Boise State

Boise State’s Allie Ostrander wins national title in steeplechase; takes fourth in 5,000

Allie Ostrander's return to running

Boise State runner Allie Ostrander had not run competitively in eight months due to her recovering from an injury. She won her first race back in the steeplechase, an event she had never run before.
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Boise State runner Allie Ostrander had not run competitively in eight months due to her recovering from an injury. She won her first race back in the steeplechase, an event she had never run before.

As the finish line approached and nearly 3,000 meters behind her, Allie Ostrander’s eyes began to well up with a few tears.

The Boise State redshirt freshman phenom knew full well what was about to happen and what a rare accomplishment it would be.

Following a dominant final 200 meters, Ostrander won the women’s steeplechase title in 9 minutes, 41.31 seconds at the NCAA Outdoor National Championships on Saturday in Eugene, Ore. It was just the fourth time she had run the event and capped off a massively successful outdoor debut season for the Alaska native.

“I did get really emotional. I was so excited, so happy, so grateful I have this opportunity and that all the pieces came together,” Ostrander said.

Ostrander became the third Boise State female athlete and 10th athlete overall to win an individual NCAA title. Her steeplechase time was the best by any collegiate runner this year.

On Saturday, Ostrander had to fend off a veteran in New Hampshire junior Elinor Purrier, who finished third at nationals last year. On one of the final water jumps, Purrier took a brief lead, but the dimunitive Ostrander turned on the jets, winning by more than 5 seconds. Colorado’s Madison Boreman finished second, Purrier was fourth.

“I told her before the race, ‘you’re tougher than anybody else in this race, and you have to show that,’” Boise State coach Corey Ihmels said. “It came down to who wanted it the most, and she did. It was her hurdling that won it for her. Everything that everyone said she wasn’t, she showed otherwise.”

With the win, Ostrander became the first freshman to win the NCAA steeplechase crown since 2006.

As one of the top prep runners in recent years, Ostrander quickly has shown why, finishing second at the 2015 cross country national championships. She was hurt during the ensuing indoor season, and outside of taking part in the Olympic Trials last summer, had not run for the Broncos between March 12, 2016 and March 31 of this year.

“I’m so happy that after a year out of the sport ... I was able to come back, represent Boise State again and win a national title,” Ostrander said.

But Ostrander’s day was hardly over — just 75 minutes after her win, she was back on the track again, this time competing in the 5,000 meters. Ostrander finished fourth 15:46.18, a mark no doubt affected by the turnaround.

“It definitely took quite a bit out of me, but I’m still happy I did the 5K and gave it a go even though it probably wasn’t I could have done if I hadn’t done the steeplechase,” Ostrander said. “It was kind of like a flashback to high school, when I’d run four events in every meet.”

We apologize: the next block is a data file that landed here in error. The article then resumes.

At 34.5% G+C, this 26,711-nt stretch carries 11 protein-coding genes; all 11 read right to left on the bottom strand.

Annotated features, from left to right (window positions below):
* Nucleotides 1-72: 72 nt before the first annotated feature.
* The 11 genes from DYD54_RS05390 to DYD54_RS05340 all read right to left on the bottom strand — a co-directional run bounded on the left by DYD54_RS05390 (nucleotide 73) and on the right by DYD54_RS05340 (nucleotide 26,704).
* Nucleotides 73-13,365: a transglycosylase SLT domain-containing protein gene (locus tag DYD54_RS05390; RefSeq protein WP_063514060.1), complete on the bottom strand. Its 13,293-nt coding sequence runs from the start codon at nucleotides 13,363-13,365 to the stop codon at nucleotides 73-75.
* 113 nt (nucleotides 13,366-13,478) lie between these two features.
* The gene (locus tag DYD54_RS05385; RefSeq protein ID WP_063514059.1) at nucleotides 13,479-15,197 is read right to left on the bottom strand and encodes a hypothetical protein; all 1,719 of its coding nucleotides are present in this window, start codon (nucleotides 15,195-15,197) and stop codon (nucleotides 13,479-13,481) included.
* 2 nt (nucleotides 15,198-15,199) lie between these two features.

Because of Ostrander’s finishes, Boise State earned 15 team points, finishing tied for 13th on the strength of her day alone.

After getting into the training room following the steeplechase, Ostrander told Ihmels, “I wish (the 5,000) was right now.”

“That’s maybe her best skill, her toughness,” Ihmels said. “It’s a really tough double, doing what she did, kind of knew how she grinded out the last 200 in the steeplechase would mean she’d feel it in the 5K. But she executed the plan nearly perfectly.”

Boise State true freshman Clare O’Brien also ran in the 5,000, finishing 17th in 16:06.08.

Ihmels said he hopes to continue making it fun for Ostrander moving forward, adding in a new wrinkle like the steeplechase was part of it. He knows the target will be on her back but also thinks the Broncos could have a top-5 team in the cross country season that will continue to push her.

Ever the competitor, after taking about two weeks to rest, she’s already thinking about, of all things, training.

“I try not to look too far into the future, I’m really excited how this outdoor season went and I’m looking forward to moving into training over the summer and working on my future goals,” Ostrander said.

BOISE STATE’S NCAA CHAMPIONS

Bill Shaw — Skiing (Slalom) - 1974

Boise State football team — Division I-AA - 1980

Jake Jacoby — Track & Field (High Jump) - 1984

Eugene Green — Track & Field (Triple Jump*) - 1991

Kirk White — Wrestling (165 pounds) - 1999

Gabe Wallin — Track & Field (Javelin) - 2004 & 2005

Ben Cherrington — Wrestling (157 pounds) - 2006

Eleni Kafourou — Track & Field (Long Jump*) - 2009

Kurt Felix — Track & Field (Decathlon) - 2012

Emma Bates — Track & Field (10,000 meters) - 2014

Allie Ostrander — Track & Field (3,000 meter steeplechase) - 2017

*Indoor track season

Source: Boise State

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